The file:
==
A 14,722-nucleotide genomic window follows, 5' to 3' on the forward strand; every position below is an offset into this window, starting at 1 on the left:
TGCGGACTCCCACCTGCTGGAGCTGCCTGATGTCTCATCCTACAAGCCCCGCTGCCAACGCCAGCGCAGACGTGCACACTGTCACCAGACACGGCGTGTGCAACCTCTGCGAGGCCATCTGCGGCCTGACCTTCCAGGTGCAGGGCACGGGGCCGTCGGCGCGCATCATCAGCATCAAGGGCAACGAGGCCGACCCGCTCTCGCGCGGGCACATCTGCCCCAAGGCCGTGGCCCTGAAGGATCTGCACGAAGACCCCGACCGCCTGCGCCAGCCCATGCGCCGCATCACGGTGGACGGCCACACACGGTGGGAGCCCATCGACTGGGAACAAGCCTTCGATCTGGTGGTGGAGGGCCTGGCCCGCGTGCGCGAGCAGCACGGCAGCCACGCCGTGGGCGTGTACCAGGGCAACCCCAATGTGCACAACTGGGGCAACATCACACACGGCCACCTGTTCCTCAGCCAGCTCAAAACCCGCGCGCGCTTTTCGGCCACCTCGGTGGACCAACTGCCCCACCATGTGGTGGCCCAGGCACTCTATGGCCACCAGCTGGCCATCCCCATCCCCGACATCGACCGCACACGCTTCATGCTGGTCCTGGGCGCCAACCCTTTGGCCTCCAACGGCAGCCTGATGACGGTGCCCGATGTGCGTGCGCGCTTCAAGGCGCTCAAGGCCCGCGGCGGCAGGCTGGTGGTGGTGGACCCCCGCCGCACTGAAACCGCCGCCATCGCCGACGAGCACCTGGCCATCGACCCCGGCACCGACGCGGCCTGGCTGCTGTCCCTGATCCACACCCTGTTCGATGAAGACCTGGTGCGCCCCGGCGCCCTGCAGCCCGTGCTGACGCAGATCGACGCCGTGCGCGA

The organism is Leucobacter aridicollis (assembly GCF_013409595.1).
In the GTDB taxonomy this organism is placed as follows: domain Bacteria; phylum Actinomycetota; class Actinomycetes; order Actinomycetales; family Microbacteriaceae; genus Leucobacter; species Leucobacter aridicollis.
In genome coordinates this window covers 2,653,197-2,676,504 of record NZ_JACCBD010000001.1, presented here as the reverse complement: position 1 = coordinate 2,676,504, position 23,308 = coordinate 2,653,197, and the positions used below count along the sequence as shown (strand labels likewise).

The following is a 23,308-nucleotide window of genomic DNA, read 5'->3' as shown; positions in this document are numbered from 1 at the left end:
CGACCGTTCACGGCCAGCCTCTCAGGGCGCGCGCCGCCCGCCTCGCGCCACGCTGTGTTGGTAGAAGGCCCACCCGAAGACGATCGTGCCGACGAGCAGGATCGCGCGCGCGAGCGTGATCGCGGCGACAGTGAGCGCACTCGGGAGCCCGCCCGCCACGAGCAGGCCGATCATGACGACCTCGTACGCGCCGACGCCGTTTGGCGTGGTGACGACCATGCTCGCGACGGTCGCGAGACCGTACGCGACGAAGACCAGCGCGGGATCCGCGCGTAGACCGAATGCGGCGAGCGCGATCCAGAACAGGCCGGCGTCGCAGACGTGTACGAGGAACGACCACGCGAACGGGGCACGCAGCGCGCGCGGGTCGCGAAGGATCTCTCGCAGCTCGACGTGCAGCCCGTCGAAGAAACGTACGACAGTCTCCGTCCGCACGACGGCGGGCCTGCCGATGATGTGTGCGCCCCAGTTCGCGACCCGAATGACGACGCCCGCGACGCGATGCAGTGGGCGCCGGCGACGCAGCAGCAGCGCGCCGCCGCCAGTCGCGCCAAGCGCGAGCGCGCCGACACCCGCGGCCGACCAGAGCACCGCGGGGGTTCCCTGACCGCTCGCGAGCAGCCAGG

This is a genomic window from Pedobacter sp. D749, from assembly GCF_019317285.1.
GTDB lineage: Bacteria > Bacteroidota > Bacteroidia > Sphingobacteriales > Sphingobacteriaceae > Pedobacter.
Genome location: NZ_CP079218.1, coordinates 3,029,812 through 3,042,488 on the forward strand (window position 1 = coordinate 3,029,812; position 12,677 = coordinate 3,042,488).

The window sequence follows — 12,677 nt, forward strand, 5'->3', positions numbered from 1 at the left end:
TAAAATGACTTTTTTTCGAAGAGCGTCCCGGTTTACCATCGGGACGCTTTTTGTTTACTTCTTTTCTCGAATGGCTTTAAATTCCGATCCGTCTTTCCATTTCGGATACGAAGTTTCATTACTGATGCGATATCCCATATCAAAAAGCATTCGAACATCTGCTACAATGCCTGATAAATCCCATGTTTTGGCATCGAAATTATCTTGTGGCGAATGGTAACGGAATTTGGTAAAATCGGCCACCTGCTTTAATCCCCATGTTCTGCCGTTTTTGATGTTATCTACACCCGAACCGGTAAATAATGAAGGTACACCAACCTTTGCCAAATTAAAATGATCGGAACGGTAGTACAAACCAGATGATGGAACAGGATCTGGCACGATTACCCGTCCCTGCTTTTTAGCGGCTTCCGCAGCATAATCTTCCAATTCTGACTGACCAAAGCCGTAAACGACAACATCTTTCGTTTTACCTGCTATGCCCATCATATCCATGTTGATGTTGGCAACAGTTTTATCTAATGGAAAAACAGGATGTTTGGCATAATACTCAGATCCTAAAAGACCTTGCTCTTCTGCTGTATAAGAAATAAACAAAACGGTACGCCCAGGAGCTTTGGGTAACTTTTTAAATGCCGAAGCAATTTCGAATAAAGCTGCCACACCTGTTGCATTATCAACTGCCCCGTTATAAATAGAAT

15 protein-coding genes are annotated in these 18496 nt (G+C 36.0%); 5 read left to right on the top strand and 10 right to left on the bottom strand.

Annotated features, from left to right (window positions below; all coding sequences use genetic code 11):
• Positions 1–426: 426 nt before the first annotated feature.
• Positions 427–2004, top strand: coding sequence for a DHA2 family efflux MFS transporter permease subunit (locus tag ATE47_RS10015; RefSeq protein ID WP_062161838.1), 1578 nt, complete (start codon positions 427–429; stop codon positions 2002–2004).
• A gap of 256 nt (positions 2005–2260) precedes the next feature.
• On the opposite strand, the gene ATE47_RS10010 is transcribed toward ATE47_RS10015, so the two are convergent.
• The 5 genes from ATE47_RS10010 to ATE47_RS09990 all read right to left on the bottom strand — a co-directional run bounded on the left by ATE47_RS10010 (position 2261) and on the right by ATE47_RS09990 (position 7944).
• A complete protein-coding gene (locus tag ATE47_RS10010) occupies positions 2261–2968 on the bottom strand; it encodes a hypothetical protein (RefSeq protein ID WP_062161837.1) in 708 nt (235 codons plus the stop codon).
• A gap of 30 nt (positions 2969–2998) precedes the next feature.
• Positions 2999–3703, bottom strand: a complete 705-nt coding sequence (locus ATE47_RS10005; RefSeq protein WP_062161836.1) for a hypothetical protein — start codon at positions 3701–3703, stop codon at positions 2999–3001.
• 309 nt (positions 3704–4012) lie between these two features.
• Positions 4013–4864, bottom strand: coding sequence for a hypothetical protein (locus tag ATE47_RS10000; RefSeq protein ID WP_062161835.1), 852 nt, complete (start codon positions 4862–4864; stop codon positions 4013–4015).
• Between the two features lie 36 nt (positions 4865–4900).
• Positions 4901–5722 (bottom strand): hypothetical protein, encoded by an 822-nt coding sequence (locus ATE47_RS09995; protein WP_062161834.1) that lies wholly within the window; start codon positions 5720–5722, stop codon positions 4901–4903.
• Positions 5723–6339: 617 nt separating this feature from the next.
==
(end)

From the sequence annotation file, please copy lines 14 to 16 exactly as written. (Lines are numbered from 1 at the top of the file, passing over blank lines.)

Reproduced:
Annotated features, from left to right (window positions below; all coding sequences use genetic code 11):
• Positions 1–426: 426 nt before the first annotated feature.
• Positions 427–2004, top strand: coding sequence for a DHA2 family efflux MFS transporter permease subunit (locus tag ATE47_RS10015; RefSeq protein ID WP_062161838.1), 1578 nt, complete (start codon positions 427–429; stop codon positions 2002–2004).